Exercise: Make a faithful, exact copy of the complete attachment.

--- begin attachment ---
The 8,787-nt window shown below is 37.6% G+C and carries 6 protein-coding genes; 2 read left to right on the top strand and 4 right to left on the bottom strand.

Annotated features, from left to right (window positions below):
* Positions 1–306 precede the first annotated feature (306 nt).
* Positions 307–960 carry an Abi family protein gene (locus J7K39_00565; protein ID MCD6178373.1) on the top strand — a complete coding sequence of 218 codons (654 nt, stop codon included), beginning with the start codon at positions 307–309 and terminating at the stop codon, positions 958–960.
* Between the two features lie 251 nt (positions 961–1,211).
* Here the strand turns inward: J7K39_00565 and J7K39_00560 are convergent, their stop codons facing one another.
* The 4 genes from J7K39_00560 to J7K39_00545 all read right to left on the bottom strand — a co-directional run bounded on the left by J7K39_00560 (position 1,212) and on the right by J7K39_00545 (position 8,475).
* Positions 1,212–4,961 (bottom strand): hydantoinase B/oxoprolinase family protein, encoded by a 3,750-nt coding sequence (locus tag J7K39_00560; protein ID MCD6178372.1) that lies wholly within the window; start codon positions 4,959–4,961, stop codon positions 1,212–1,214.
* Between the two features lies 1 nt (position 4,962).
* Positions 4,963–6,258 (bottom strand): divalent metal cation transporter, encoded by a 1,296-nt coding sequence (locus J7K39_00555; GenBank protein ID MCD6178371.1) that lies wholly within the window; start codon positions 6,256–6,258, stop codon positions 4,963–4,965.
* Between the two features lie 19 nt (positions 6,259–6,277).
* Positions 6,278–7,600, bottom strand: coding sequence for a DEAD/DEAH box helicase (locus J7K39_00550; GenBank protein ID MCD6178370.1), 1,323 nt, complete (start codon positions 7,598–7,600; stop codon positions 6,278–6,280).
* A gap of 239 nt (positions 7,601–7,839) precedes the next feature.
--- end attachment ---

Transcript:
The 8,787-nt window shown below is 37.6% G+C and carries 6 protein-coding genes; 2 read left to right on the top strand and 4 right to left on the bottom strand.

Annotated features, from left to right (window positions below):
* Positions 1–306 precede the first annotated feature (306 nt).
* Positions 307–960 carry an Abi family protein gene (locus J7K39_00565; protein ID MCD6178373.1) on the top strand — a complete coding sequence of 218 codons (654 nt, stop codon included), beginning with the start codon at positions 307–309 and terminating at the stop codon, positions 958–960.
* Between the two features lie 251 nt (positions 961–1,211).
* Here the strand turns inward: J7K39_00565 and J7K39_00560 are convergent, their stop codons facing one another.
* The 4 genes from J7K39_00560 to J7K39_00545 all read right to left on the bottom strand — a co-directional run bounded on the left by J7K39_00560 (position 1,212) and on the right by J7K39_00545 (position 8,475).
* Positions 1,212–4,961 (bottom strand): hydantoinase B/oxoprolinase family protein, encoded by a 3,750-nt coding sequence (locus tag J7K39_00560; protein ID MCD6178372.1) that lies wholly within the window; start codon positions 4,959–4,961, stop codon positions 1,212–1,214.
* Between the two features lies 1 nt (position 4,962).
* Positions 4,963–6,258 (bottom strand): divalent metal cation transporter, encoded by a 1,296-nt coding sequence (locus J7K39_00555; GenBank protein ID MCD6178371.1) that lies wholly within the window; start codon positions 6,256–6,258, stop codon positions 4,963–4,965.
* Between the two features lie 19 nt (positions 6,259–6,277).
* Positions 6,278–7,600, bottom strand: coding sequence for a DEAD/DEAH box helicase (locus J7K39_00550; GenBank protein ID MCD6178370.1), 1,323 nt, complete (start codon positions 7,598–7,600; stop codon positions 6,278–6,280).
* A gap of 239 nt (positions 7,601–7,839) precedes the next feature.